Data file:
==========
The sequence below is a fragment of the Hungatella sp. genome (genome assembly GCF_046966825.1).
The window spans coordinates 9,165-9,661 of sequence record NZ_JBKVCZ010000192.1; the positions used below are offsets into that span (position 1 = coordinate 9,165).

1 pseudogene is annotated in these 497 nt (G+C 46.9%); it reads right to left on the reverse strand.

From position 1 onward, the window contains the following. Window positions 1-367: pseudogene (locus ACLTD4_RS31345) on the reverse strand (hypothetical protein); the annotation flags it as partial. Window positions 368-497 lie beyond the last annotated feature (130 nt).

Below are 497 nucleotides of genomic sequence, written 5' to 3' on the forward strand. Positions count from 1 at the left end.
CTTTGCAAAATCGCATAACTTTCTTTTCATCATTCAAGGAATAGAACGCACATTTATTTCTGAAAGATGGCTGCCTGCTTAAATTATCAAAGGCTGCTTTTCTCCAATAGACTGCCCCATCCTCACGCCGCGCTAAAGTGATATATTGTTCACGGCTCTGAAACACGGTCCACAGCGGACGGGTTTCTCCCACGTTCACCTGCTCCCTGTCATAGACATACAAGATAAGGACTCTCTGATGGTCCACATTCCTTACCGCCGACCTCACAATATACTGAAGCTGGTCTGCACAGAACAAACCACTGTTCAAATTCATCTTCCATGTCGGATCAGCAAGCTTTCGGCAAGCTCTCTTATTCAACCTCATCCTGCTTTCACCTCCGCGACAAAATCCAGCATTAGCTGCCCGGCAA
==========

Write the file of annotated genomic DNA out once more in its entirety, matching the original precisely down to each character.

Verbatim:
The sequence below is a fragment of the Hungatella sp. genome (genome assembly GCF_046966825.1).
The window spans coordinates 9,165-9,661 of sequence record NZ_JBKVCZ010000192.1; the positions used below are offsets into that span (position 1 = coordinate 9,165).

1 pseudogene is annotated in these 497 nt (G+C 46.9%); it reads right to left on the reverse strand.

From position 1 onward, the window contains the following. Window positions 1-367: pseudogene (locus ACLTD4_RS31345) on the reverse strand (hypothetical protein); the annotation flags it as partial. Window positions 368-497 lie beyond the last annotated feature (130 nt).

Below are 497 nucleotides of genomic sequence, written 5' to 3' on the forward strand. Positions count from 1 at the left end.
CTTTGCAAAATCGCATAACTTTCTTTTCATCATTCAAGGAATAGAACGCACATTTATTTCTGAAAGATGGCTGCCTGCTTAAATTATCAAAGGCTGCTTTTCTCCAATAGACTGCCCCATCCTCACGCCGCGCTAAAGTGATATATTGTTCACGGCTCTGAAACACGGTCCACAGCGGACGGGTTTCTCCCACGTTCACCTGCTCCCTGTCATAGACATACAAGATAAGGACTCTCTGATGGTCCACATTCCTTACCGCCGACCTCACAATATACTGAAGCTGGTCTGCACAGAACAAACCACTGTTCAAATTCATCTTCCATGTCGGATCAGCAAGCTTTCGGCAAGCTCTCTTATTCAACCTCATCCTGCTTTCACCTCCGCGACAAAATCCAGCATTAGCTGCCCGGCAA